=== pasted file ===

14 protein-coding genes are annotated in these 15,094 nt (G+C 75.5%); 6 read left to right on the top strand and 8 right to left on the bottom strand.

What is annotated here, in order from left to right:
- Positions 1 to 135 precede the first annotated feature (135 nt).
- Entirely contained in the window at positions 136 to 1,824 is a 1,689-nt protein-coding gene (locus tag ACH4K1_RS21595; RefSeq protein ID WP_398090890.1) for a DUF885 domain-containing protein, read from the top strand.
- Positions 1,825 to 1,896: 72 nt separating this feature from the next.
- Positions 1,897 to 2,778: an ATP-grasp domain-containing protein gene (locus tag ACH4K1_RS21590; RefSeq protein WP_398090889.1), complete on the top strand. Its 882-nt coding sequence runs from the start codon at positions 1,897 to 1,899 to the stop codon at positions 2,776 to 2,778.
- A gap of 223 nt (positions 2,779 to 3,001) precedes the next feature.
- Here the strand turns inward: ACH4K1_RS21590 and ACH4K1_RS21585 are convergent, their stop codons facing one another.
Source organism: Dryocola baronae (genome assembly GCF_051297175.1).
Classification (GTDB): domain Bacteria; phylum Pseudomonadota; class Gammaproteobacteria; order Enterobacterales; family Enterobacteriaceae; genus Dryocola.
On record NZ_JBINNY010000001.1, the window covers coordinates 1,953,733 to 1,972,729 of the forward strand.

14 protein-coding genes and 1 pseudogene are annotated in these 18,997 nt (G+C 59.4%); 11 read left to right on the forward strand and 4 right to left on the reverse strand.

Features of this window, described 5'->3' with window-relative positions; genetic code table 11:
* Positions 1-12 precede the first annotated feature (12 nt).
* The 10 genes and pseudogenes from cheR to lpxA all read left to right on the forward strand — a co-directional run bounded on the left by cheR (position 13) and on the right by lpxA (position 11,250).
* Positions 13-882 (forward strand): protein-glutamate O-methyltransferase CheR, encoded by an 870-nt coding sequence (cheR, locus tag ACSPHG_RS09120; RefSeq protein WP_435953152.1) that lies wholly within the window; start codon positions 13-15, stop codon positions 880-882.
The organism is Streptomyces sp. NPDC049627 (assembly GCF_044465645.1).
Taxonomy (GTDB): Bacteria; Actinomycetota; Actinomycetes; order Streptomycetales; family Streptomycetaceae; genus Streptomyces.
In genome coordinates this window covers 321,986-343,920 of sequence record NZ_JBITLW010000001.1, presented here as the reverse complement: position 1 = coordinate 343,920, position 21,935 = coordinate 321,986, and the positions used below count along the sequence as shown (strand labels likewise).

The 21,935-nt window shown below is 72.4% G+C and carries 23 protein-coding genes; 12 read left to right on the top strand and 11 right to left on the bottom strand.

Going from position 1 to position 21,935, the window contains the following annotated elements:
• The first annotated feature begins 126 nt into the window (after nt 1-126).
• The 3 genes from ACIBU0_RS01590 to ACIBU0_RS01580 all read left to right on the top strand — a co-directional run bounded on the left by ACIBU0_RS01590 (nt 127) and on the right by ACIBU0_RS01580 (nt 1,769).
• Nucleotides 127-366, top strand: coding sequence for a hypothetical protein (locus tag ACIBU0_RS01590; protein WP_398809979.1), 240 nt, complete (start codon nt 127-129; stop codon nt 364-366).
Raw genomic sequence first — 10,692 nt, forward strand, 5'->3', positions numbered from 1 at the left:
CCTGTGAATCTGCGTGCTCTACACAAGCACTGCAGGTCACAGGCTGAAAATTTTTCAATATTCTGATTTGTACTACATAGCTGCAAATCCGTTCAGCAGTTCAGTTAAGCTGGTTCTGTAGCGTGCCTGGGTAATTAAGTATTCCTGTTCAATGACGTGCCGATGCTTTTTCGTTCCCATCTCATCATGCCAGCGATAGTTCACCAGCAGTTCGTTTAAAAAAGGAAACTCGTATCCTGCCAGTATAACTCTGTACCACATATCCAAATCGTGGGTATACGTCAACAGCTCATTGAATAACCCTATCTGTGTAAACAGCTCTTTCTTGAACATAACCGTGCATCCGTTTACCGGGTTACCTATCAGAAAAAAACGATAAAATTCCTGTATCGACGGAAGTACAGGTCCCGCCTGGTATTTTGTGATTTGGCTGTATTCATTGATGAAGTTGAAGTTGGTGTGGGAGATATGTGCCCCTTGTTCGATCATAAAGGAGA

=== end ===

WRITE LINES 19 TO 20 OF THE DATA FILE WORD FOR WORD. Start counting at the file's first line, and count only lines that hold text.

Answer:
In genome coordinates this window covers 321,986-343,920 of sequence record NZ_JBITLW010000001.1, presented here as the reverse complement: position 1 = coordinate 343,920, position 21,935 = coordinate 321,986, and the positions used below count along the sequence as shown (strand labels likewise).

The 21,935-nt window shown below is 72.4% G+C and carries 23 protein-coding genes; 12 read left to right on the top strand and 11 right to left on the bottom strand.